- If the change of residence is temporary and some requirements are met, the tax owed can be deferred for five years if the appropriate guarantee is submitted (preferably a bank guarantee or an endorsement on some of the securities held by the individual). If a tax deferment is not requested, upon acquiring residency again in Spain, the individual will be entitled to claim a refund of the tax owed.
If you move to a country within the EU or the European Economic Area (EEA), with which Spain has an effective exchange of information, no tax is applied unless:
- The assets are transferred among other people.
- You change residence again to a country that does not belong to the EU or the EEA before a period of ten years has elapsed since your departure from Spain.
To benefit from the EU or EEA deferral regime, an individual must communicate his or her new address (and subsequent changes of address) to the Spanish Tax Administration using the form for that purpose.
In addition to the exit tax, people who stop being residents must include in their tax return any taxable income that has been produced.
- In Spain are there special tax rules that may affect temporary residents?
People who acquire residence in Spain for employment reasons can choose to pay taxes for the fiscal year in which they move to Spain and during the following five fiscal years as non-residents if specific requirements are met. There are some exceptions, such as professional athletes, in which case this is not applicable.
- What happens if I have outstanding taxes that I do not pay?
If you stop paying one or both non-resident taxes:
- You may have to pay late payment interest and penalties.
- You can be caught through one of the tax fraud campaigns.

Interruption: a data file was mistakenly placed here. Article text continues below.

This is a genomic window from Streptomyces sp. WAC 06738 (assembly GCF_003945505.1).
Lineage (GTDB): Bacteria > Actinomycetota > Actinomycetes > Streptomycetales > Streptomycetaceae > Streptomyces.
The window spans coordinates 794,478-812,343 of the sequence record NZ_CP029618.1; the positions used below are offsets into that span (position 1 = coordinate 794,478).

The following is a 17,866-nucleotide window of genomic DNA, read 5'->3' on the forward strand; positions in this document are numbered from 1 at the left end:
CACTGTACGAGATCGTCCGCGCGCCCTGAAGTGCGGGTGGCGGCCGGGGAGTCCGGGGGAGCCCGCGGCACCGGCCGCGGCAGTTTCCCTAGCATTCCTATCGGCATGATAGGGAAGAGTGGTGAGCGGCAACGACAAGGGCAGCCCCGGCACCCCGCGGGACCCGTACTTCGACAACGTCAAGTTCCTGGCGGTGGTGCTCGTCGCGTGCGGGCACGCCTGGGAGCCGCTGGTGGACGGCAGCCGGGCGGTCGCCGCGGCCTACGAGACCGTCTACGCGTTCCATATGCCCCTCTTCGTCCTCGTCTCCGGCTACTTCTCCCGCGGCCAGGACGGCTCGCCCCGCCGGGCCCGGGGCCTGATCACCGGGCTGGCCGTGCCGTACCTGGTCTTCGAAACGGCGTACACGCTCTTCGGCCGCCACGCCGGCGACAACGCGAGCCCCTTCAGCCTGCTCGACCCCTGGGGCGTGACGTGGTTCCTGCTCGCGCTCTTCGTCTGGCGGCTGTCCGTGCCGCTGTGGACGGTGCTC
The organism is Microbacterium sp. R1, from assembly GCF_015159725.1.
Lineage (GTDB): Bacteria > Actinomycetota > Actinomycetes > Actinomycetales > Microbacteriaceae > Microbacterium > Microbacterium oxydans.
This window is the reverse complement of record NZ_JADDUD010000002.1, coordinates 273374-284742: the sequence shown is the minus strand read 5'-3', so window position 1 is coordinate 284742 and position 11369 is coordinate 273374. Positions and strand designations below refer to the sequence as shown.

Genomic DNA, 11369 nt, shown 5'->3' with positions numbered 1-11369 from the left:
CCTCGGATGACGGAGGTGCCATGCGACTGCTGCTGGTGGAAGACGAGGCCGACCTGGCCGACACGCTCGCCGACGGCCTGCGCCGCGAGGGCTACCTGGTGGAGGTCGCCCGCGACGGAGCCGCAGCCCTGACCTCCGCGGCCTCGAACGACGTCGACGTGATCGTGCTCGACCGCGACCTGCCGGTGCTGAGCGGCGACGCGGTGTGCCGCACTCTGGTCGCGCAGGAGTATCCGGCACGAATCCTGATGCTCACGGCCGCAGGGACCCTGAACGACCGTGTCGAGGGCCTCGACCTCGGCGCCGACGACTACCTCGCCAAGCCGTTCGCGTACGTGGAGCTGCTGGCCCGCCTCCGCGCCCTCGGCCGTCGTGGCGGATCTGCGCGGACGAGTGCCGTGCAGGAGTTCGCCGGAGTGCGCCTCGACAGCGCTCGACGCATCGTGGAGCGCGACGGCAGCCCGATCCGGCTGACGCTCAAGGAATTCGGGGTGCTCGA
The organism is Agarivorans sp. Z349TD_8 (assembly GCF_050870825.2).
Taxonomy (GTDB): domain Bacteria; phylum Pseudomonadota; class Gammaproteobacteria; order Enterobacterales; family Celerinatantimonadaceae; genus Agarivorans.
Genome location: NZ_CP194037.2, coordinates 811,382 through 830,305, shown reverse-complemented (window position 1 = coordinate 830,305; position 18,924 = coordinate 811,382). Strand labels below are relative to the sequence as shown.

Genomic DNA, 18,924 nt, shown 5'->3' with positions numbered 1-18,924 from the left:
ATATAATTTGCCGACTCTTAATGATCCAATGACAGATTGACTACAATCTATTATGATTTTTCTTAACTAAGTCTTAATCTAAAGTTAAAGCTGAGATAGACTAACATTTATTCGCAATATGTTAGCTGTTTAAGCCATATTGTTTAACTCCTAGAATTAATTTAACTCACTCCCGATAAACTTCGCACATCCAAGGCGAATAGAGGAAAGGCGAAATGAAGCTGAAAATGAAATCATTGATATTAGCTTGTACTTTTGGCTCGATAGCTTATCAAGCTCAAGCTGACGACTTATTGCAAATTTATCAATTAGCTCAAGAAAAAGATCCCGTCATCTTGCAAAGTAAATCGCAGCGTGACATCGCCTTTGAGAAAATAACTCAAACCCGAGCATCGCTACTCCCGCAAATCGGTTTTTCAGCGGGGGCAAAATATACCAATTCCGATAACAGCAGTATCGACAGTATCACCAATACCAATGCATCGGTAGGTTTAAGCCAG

- Your bank account can be seized, which may also lead to the non-fulfilment of payments of public utility bills.
The Spanish Tax Administration increasingly investigates irregularities by monitoring electricity consumption and checking your data at the Land Registry.
- Can I have a tax problem and not be informed?
The public administration usually sends a letter to your postal address. If you are not there to receive it, this can be a problem. In this case, the letter is returned to the Spanish Tax Authority, and a notification is sent to the BOE (Official State Gazette). At this point, it is considered that you have been informed. If you do not respond to the notification, your bank account could be subject to embargo.
- What should you do to make sure you don’t owe outstanding taxes?
- Make sure your non-resident taxes are paid on time.
- Consult your account statement with the Spanish Tax Authority.
- Check that the Spanish Tax Authority has your correct postal address so that you are receiving your notifications.
- Contact our experts in Marbella!
- What is IBI?
Real estate tax (IBI) is a municipal tax that each owner of a property must pay. IBI corresponds to the municipality where the property is located. It is paid annually, and the date of payment depends on the municipality and province where the property is located. The value of the IBI is based on the property’s cadastral value.
- When must you pay taxes on rental properties?
If you are a non-resident and rent out your property, you must pay rental taxes in Spain. This is done quarterly, on 20 April, 20 July, 20 October, and 20 January.
We recommend that non-residents have a fiscal representative in Spain. At Welex, we would be happy to assist you.